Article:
Milford has played a front-line role in wars and invasions over the last 1,000 years, from William the Conqueror appointing close allies to defend the coast south of Milford, Henry VIII building Hurst Castle, one of his “Device Forts” along the south coast, Palmerston commissioning the expansion of Hurst during Victorian times and the building of the coastal defences in two World Wars.
Milford’s maritime heritage encompasses the constant fight with the sea to protect the coast, the fishing boats out of Keyhaven, the numerous smuggling accounts, the discovery of fossils along the cliffs establishing geology as a global science, the development (and collapse) of the salt industry and the extensive tradition of service in the Royal Navy.
Milford has been seen as the “playground of the rich”. The wool merchants in the 17th century, the nabobs in the 18th century, the Royal Navy officers with their prize money in the 18th and 19th centuries, the bankers of the 19th century, the industrialists and aristocracy of the early 20th century – all have found their way to Milford.
Our Research Library helps to explore online the many fascinating accounts of Milford’s history. Lists in local history are often full of rich people because the lists were prepared for taxation purposes, but our Names Directory also has lists such as the Hearth Tax which even listed those who were too poor to be charged for their hearths and such as lists of those receiving Poor Relief. Our Parish Registers will be available on-line in a searchable form enabling families to be traced back to 1594 when our registers began.
Local History Lives! draws on resources created many years ago as well as from more recent work. The number of volunteers who have contributed is therefore countless. MOSHRS and Milton Heritage Society have collaborated closely in the preparation of the Parish Registers search aid. Some transcription work remains outstanding for Hordle Parish Registers.
Funding has come from heritage organisations: the Hampshire Archive Trust and the National Lottery Heritage Fund; from local government: Milford-on-Sea Parish Council and Hampshire County Council; and, from MOSHRS.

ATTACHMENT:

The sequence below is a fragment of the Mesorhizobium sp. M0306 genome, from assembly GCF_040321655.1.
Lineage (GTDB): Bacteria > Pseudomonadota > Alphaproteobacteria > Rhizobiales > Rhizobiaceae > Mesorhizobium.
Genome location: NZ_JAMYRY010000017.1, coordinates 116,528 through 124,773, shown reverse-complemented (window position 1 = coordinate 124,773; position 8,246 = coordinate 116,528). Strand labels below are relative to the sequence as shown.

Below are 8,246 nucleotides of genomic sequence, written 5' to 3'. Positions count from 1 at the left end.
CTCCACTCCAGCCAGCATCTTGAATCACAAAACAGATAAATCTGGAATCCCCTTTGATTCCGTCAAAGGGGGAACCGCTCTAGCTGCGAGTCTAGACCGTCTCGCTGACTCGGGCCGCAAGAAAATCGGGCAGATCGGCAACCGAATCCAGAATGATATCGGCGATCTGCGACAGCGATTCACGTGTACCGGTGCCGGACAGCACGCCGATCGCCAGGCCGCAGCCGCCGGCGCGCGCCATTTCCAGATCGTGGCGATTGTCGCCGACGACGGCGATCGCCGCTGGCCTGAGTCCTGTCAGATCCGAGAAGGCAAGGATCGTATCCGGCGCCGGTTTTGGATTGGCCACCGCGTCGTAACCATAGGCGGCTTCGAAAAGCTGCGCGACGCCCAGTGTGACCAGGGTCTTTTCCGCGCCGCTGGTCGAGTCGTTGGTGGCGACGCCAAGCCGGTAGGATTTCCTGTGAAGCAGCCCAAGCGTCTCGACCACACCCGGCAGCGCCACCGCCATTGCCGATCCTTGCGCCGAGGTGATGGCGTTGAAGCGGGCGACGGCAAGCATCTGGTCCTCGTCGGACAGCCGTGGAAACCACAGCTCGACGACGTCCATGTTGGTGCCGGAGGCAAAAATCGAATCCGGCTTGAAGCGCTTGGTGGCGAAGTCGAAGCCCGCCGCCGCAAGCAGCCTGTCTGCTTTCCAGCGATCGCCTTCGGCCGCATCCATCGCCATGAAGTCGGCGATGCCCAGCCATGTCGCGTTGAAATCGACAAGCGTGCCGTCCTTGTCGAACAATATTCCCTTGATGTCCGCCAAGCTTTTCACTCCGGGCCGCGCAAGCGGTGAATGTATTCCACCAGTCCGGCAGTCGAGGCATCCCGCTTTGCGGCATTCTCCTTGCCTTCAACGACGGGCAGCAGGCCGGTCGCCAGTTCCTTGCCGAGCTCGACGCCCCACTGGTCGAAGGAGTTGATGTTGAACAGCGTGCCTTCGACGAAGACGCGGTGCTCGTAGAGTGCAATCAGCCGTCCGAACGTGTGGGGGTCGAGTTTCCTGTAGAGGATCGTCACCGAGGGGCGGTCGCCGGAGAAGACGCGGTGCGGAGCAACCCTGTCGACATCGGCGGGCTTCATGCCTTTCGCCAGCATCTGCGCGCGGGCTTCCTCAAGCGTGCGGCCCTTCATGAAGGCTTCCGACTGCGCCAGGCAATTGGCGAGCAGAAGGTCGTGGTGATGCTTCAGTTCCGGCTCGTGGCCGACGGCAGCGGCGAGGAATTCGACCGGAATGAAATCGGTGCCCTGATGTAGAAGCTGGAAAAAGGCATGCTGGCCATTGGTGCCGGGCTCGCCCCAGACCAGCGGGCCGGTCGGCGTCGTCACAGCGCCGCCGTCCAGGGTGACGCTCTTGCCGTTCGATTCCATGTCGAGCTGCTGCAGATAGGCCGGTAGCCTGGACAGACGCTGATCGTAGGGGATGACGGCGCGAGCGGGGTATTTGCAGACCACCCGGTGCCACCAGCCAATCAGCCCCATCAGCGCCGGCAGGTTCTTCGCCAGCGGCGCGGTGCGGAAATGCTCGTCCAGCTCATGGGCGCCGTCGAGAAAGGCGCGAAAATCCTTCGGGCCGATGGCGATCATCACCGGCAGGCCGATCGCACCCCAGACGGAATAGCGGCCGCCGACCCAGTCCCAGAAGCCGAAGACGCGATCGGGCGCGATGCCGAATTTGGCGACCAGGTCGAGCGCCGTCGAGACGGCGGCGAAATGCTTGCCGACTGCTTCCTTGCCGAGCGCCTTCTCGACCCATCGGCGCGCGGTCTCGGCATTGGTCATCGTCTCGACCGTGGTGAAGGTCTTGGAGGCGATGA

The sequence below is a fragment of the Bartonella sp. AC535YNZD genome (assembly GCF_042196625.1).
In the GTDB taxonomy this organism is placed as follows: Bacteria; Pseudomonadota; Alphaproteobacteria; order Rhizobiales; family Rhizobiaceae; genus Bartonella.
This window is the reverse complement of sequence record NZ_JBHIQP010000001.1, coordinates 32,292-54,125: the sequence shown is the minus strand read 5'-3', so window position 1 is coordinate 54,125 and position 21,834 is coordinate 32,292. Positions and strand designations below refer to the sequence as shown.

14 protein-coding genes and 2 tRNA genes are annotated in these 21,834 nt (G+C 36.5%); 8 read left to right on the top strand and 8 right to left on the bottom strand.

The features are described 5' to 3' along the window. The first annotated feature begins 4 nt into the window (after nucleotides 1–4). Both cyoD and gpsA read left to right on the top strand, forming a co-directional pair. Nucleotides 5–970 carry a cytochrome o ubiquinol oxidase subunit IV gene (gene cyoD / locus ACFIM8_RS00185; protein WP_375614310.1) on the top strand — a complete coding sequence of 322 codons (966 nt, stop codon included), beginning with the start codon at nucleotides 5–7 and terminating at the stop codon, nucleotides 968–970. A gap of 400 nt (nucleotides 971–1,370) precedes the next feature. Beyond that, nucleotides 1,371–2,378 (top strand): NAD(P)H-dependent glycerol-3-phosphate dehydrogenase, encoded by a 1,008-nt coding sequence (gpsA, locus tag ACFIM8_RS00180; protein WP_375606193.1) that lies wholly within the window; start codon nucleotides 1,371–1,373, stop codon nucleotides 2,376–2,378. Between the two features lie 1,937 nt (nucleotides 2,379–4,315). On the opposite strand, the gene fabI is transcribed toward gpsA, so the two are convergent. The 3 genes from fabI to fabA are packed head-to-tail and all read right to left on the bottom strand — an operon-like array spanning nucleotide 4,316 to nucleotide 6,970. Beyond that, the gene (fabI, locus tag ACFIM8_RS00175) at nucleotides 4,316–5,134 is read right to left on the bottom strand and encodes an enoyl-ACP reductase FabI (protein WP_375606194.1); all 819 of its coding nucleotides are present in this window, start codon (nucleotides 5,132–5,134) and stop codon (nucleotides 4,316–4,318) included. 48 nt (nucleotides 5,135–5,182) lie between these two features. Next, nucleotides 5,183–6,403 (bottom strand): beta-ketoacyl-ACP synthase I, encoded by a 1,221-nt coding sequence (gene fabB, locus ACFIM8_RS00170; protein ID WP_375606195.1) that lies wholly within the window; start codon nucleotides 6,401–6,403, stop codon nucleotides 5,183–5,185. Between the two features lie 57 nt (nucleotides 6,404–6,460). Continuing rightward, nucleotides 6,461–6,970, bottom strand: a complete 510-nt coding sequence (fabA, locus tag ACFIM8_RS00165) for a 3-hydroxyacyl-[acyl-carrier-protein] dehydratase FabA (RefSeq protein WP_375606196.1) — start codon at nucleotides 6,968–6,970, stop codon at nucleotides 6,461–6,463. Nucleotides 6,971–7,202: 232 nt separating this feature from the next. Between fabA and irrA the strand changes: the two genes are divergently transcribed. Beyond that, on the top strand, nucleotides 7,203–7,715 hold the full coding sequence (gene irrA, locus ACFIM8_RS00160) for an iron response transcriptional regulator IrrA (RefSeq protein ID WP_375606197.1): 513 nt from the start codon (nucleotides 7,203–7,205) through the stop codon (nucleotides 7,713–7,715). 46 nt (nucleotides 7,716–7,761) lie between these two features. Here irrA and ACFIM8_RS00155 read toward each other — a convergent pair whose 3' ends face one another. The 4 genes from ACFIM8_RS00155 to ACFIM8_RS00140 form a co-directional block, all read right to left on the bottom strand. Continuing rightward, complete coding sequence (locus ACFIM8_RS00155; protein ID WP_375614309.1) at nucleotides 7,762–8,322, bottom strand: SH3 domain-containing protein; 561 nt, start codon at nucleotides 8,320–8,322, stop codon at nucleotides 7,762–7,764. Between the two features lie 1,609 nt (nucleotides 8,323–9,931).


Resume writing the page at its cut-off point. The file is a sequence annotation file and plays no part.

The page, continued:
We are working with CommunitySites, who developed our original website and who have been very supportive resolving the high-volume data handling issues, as well as search aid performance tracking. We have also had support from Tim Underwood based in Winchester who carried out the digitisation of all our magazine articles.
You will find our website at www.milfordhistory.org.uk . When navigating our site start at the Home Page and find the ribbon menu near the top of the page. You will see a heading “Research Forum” with a drop-down menu. At the top of the list it says Archive – just click on that.
We are currently preparing videos which will be accessed through the How to Search page of each search aid – including the Archive. The video will explain how best to use the search features.
Articles in the Research Library have been prepared as word sensitive pdf files. These can be handled by most text-to-speech tools, greatly helping those with vision difficulties, learning difficulties and the neuro diverse to access our heritage.
Author: Chris Sanders
Bio: Chris is a member of Milford-on-Sea Historical Record Society [MOSHRS] and Project Manager for “Local History Lives!”. He is also the webmaster for the MOSHRS website and an active researcher into local history.